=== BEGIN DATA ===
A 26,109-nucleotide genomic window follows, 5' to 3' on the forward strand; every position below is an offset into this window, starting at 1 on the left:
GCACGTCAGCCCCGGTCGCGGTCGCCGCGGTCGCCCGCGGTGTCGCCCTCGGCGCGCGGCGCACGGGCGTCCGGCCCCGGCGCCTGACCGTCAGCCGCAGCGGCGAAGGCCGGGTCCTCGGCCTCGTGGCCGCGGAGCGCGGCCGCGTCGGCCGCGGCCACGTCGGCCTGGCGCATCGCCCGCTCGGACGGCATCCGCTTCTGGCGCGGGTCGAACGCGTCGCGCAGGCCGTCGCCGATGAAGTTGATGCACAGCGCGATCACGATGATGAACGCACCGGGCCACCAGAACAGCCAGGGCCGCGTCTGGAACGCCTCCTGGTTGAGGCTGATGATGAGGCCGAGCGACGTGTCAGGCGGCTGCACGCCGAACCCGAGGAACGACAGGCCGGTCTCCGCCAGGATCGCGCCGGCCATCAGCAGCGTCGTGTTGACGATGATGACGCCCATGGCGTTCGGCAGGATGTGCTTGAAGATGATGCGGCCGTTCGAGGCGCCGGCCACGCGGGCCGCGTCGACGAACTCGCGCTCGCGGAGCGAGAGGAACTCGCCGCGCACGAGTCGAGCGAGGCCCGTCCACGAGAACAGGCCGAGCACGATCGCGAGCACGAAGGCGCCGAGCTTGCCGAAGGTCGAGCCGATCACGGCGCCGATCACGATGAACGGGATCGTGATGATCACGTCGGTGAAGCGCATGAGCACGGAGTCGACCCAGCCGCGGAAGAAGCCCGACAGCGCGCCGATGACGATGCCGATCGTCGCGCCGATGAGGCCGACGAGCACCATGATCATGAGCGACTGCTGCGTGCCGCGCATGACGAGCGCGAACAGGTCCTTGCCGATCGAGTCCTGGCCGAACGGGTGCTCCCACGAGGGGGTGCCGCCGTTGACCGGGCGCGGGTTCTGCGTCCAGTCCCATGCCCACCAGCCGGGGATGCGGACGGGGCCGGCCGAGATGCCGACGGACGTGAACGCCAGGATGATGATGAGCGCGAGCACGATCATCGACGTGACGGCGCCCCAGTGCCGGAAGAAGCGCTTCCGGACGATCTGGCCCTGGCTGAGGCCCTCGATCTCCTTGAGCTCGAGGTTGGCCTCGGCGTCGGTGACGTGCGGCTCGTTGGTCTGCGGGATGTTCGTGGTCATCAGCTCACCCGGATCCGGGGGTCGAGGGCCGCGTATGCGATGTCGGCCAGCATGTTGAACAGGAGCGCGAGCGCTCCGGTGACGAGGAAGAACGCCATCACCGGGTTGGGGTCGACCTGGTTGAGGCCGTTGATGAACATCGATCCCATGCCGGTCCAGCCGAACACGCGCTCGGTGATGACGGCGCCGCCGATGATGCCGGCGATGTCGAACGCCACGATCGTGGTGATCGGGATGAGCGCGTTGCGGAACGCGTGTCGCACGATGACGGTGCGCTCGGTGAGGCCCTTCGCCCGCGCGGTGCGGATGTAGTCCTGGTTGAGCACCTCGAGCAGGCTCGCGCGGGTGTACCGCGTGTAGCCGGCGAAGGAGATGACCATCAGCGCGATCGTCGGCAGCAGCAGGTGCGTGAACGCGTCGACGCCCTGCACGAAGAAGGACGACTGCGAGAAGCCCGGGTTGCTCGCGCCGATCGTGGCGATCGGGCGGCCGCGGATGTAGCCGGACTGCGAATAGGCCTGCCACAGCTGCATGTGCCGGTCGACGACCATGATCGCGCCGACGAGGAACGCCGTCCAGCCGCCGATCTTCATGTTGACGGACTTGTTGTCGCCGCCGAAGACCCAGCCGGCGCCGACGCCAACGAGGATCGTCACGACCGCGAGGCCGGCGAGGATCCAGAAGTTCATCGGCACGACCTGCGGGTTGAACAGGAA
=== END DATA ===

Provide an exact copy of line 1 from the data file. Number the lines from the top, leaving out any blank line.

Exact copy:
A 26,109-nucleotide genomic window follows, 5' to 3' on the forward strand; every position below is an offset into this window, starting at 1 on the left: